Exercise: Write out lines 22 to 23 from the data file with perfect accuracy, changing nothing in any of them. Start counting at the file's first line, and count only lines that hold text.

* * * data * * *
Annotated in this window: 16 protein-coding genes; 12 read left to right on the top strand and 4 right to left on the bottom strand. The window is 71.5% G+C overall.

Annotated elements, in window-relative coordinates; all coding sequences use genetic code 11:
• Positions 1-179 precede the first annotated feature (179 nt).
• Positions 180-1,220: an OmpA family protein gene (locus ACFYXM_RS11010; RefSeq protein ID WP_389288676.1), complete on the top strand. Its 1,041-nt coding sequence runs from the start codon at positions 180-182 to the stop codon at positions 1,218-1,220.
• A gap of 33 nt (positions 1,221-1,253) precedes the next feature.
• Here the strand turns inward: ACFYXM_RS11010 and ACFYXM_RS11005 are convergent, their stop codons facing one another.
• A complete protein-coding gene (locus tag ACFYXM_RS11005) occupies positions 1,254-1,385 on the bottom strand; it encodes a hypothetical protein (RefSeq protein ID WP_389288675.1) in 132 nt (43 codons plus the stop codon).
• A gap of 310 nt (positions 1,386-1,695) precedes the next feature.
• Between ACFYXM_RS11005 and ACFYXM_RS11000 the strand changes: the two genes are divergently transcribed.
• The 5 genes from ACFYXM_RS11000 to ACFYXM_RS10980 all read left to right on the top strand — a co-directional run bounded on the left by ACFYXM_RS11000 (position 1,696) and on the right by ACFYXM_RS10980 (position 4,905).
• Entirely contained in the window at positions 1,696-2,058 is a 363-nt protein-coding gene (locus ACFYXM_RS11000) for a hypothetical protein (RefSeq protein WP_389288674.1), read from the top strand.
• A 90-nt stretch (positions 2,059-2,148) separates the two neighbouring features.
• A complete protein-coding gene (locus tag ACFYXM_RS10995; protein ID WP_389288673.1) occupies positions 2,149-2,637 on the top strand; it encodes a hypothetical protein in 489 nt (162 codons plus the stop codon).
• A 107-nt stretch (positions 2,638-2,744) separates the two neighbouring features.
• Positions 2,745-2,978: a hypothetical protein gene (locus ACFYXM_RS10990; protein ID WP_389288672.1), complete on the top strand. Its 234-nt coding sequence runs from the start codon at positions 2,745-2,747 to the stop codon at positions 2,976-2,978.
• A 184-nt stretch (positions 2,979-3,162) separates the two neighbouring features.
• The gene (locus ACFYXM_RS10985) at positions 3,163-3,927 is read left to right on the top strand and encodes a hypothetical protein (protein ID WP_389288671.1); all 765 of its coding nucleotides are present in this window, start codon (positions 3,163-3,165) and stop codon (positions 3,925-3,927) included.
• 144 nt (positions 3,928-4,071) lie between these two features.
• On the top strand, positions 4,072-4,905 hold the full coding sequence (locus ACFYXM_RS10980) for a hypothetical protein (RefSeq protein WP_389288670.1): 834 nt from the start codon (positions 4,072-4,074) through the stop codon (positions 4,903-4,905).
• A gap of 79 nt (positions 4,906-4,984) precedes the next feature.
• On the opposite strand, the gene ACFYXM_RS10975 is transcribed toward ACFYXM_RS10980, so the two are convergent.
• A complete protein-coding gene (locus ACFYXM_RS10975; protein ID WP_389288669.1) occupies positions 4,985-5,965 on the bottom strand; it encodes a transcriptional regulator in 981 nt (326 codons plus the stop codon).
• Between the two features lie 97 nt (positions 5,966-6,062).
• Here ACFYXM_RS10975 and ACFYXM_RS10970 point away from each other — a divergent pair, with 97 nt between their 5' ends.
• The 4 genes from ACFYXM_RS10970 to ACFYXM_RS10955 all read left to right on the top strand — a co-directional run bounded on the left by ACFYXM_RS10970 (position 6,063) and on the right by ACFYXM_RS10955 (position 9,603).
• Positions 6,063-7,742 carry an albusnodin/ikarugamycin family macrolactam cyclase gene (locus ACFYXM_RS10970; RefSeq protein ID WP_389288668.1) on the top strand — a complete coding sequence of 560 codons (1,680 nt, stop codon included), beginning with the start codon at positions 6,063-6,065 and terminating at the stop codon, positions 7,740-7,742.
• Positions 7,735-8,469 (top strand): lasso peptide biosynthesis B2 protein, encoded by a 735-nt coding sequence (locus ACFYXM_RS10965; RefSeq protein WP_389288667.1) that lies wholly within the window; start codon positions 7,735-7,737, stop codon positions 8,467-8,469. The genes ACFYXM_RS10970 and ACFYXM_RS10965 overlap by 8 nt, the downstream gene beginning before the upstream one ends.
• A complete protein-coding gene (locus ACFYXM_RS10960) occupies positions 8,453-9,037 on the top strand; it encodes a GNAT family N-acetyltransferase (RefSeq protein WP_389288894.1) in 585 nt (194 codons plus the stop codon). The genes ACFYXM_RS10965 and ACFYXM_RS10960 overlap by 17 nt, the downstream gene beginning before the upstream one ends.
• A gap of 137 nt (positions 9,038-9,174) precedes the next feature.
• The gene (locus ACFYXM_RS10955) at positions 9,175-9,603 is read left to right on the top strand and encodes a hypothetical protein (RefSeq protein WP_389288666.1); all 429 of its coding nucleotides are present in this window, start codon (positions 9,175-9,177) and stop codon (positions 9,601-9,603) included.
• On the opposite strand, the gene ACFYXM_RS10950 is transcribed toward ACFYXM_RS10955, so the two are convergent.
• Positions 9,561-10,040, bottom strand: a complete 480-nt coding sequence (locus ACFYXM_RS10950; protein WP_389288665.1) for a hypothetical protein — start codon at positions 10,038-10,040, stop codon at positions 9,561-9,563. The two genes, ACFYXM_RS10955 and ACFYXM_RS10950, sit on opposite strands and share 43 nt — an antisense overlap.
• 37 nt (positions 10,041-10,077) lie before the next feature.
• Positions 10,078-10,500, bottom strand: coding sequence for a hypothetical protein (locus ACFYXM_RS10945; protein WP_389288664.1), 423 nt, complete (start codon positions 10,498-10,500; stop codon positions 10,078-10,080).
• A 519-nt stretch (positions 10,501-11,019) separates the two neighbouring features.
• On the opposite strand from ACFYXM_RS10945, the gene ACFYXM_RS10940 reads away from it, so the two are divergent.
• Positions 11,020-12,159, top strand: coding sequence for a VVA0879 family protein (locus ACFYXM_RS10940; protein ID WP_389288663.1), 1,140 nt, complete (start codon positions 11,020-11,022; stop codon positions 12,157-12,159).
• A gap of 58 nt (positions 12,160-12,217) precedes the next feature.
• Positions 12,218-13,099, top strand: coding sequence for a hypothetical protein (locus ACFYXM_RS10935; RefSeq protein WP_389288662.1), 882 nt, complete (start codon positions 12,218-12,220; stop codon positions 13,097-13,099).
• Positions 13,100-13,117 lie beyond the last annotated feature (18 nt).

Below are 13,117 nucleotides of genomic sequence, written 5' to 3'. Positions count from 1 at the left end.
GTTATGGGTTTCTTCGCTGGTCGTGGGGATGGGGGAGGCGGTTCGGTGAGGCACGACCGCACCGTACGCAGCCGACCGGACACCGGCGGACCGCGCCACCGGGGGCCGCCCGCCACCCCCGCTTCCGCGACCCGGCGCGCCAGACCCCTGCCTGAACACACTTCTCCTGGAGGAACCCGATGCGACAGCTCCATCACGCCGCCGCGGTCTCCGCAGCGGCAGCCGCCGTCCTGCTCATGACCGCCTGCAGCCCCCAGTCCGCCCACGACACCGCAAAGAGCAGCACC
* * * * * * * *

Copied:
• A complete protein-coding gene (locus ACFYXM_RS10975; protein ID WP_389288669.1) occupies positions 4,985-5,965 on the bottom strand; it encodes a transcriptional regulator in 981 nt (326 codons plus the stop codon).
• Between the two features lie 97 nt (positions 5,966-6,062).